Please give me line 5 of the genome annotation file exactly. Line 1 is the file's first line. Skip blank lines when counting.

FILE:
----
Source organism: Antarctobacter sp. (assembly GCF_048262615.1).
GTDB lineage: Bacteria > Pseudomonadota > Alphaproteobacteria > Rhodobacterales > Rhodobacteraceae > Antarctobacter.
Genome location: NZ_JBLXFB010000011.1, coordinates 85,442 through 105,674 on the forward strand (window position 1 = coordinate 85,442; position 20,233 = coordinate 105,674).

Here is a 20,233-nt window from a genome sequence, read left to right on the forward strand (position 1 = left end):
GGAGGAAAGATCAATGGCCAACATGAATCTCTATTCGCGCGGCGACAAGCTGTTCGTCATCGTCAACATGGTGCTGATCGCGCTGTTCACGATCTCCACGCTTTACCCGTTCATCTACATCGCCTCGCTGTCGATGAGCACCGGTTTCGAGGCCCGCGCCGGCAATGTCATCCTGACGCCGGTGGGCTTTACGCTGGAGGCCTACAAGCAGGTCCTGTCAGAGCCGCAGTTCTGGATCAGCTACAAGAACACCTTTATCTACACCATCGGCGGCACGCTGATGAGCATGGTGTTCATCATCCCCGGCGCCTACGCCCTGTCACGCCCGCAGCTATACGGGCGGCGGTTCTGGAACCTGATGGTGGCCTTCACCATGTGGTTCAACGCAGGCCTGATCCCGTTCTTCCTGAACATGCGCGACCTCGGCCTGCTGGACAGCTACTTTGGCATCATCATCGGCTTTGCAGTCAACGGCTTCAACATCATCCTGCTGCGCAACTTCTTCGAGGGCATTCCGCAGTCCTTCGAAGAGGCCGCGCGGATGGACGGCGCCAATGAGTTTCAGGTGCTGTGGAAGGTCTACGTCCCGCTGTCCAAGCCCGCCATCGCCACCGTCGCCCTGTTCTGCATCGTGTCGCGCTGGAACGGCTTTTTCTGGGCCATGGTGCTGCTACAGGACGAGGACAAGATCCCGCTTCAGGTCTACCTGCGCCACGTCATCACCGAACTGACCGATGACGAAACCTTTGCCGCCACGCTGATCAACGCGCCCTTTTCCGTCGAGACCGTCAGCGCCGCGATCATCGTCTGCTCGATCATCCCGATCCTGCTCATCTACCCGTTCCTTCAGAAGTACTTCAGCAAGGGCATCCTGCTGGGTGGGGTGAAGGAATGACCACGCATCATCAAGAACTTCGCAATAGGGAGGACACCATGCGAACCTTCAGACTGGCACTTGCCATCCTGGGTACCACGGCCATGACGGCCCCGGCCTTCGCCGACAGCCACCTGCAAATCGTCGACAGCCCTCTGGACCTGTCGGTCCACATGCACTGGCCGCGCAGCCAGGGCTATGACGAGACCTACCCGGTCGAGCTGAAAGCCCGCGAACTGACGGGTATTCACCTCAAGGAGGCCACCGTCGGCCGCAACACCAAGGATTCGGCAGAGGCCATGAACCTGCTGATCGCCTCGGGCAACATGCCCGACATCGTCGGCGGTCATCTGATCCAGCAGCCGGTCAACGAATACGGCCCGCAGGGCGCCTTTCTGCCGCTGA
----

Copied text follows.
GGAGGAAAGATCAATGGCCAACATGAATCTCTATTCGCGCGGCGACAAGCTGTTCGTCATCGTCAACATGGTGCTGATCGCGCTGTTCACGATCTCCACGCTTTACCCGTTCATCTACATCGCCTCGCTGTCGATGAGCACCGGTTTCGAGGCCCGCGCCGGCAATGTCATCCTGACGCCGGTGGGCTTTACGCTGGAGGCCTACAAGCAGGTCCTGTCAGAGCCGCAGTTCTGGATCAGCTACAAGAACACCTTTATCTACACCATCGGCGGCACGCTGATGAGCATGGTGTTCATCATCCCCGGCGCCTACGCCCTGTCACGCCCGCAGCTATACGGGCGGCGGTTCTGGAACCTGATGGTGGCCTTCACCATGTGGTTCAACGCAGGCCTGATCCCGTTCTTCCTGAACATGCGCGACCTCGGCCTGCTGGACAGCTACTTTGGCATCATCATCGGCTTTGCAGTCAACGGCTTCAACATCATCCTGCTGCGCAACTTCTTCGAGGGCATTCCGCAGTCCTTCGAAGAGGCCGCGCGGATGGACGGCGCCAATGAGTTTCAGGTGCTGTGGAAGGTCTACGTCCCGCTGTCCAAGCCCGCCATCGCCACCGTCGCCCTGTTCTGCATCGTGTCGCGCTGGAACGGCTTTTTCTGGGCCATGGTGCTGCTACAGGACGAGGACAAGATCCCGCTTCAGGTCTACCTGCGCCACGTCATCACCGAACTGACCGATGACGAAACCTTTGCCGCCACGCTGATCAACGCGCCCTTTTCCGTCGAGACCGTCAGCGCCGCGATCATCGTCTGCTCGATCATCCCGATCCTGCTCATCTACCCGTTCCTTCAGAAGTACTTCAGCAAGGGCATCCTGCTGGGTGGGGTGAAGGAATGACCACGCATCATCAAGAACTTCGCAATAGGGAGGACACCATGCGAACCTTCAGACTGGCACTTGCCATCCTGGGTACCACGGCCATGACGGCCCCGGCCTTCGCCGACAGCCACCTGCAAATCGTCGACAGCCCTCTGGACCTGTCGGTCCACATGCACTGGCCGCGCAGCCAGGGCTATGACGAGACCTACCCGGTCGAGCTGAAAGCCCGCGAACTGACGGGTATTCACCTCAAGGAGGCCACCGTCGGCCGCAACACCAAGGATTCGGCAGAGGCCATGAACCTGCTGATCGCCTCGGGCAACATGCCCGACATCGTCGGCGGTCATCTGATCCAGCAGCCGGTCAACGAATACGGCCCGCAGGGCGCCTTTCTGCCGCTGA